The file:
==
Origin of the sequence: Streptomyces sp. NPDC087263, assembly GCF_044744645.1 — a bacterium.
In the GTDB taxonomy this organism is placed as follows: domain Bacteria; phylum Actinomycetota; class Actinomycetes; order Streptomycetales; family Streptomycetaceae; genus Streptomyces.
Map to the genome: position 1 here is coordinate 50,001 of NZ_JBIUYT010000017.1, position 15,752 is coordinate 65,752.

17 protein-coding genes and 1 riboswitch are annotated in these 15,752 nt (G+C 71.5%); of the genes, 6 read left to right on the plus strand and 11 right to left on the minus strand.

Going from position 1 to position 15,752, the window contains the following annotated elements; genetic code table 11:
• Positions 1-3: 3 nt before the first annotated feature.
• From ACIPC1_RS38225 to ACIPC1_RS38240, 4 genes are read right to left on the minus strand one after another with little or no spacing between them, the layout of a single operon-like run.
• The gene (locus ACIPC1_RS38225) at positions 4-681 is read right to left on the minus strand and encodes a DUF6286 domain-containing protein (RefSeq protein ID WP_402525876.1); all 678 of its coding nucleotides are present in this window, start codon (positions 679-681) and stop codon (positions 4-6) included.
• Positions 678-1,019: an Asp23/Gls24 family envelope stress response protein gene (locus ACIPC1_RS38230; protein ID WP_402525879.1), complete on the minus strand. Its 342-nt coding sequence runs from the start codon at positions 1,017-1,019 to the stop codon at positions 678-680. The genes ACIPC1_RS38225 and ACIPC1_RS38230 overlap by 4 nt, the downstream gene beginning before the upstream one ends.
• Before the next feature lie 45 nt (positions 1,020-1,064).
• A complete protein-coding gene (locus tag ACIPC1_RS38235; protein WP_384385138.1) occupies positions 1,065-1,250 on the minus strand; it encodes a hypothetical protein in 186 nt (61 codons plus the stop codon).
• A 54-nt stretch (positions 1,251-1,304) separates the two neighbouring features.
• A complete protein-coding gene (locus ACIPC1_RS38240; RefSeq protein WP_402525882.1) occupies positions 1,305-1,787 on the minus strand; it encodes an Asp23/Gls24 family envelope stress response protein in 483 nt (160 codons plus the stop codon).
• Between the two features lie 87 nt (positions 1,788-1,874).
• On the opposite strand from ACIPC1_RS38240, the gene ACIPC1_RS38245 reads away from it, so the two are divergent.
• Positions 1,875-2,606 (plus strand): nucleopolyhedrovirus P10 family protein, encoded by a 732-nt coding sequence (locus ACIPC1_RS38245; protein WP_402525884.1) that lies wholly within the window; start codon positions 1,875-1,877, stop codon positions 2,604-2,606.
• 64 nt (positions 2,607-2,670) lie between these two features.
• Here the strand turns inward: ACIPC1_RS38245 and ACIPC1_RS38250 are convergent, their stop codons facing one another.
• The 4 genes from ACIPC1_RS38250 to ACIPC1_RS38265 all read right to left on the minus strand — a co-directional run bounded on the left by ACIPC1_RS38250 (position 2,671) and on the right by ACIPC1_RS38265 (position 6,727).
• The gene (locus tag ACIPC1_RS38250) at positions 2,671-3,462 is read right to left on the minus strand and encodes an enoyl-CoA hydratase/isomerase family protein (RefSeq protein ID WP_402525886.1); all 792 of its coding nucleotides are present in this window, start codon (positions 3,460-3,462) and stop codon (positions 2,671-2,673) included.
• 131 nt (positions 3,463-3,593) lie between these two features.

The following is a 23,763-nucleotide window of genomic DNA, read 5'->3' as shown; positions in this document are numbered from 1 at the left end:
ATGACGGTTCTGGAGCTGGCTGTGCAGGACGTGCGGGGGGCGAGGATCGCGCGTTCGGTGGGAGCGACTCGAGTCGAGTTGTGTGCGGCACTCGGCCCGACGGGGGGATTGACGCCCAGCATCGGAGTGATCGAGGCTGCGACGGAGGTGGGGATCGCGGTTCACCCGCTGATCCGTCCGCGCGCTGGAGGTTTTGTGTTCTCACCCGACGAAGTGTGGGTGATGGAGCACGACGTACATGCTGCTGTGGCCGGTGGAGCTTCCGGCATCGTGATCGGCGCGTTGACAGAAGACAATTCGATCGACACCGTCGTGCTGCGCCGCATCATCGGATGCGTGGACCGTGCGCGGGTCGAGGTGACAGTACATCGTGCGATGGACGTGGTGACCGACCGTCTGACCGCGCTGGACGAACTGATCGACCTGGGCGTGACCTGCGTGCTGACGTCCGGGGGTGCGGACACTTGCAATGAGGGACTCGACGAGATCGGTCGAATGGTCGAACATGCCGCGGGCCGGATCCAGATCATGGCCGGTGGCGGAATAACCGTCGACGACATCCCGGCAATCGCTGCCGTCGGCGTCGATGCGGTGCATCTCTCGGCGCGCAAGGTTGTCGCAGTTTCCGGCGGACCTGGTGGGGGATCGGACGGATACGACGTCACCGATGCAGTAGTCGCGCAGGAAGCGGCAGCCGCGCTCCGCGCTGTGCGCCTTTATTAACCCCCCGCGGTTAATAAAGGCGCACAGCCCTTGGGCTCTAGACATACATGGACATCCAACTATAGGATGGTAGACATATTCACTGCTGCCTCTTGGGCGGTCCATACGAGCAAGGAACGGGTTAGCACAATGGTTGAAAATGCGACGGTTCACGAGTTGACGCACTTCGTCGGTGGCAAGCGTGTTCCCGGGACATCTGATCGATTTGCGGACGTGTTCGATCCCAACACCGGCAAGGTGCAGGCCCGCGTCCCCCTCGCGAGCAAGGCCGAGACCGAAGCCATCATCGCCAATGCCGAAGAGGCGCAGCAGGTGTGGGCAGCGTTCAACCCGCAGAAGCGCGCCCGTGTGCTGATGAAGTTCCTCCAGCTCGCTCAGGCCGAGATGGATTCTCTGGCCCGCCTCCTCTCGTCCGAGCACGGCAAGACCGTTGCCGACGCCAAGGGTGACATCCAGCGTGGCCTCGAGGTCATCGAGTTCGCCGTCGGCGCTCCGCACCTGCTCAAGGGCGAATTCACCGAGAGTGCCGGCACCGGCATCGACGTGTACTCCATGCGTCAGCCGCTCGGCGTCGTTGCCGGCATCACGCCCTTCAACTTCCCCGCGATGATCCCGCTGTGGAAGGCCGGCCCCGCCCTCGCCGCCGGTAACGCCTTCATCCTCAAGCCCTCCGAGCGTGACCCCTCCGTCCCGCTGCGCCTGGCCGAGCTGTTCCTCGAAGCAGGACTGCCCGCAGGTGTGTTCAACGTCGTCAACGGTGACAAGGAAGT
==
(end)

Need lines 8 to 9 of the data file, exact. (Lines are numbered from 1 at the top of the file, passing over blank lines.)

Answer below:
• The gene (locus ACIPC1_RS38225) at positions 4-681 is read right to left on the minus strand and encodes a DUF6286 domain-containing protein (RefSeq protein ID WP_402525876.1); all 678 of its coding nucleotides are present in this window, start codon (positions 679-681) and stop codon (positions 4-6) included.
• Positions 678-1,019: an Asp23/Gls24 family envelope stress response protein gene (locus ACIPC1_RS38230; protein ID WP_402525879.1), complete on the minus strand. Its 342-nt coding sequence runs from the start codon at positions 1,017-1,019 to the stop codon at positions 678-680. The genes ACIPC1_RS38225 and ACIPC1_RS38230 overlap by 4 nt, the downstream gene beginning before the upstream one ends.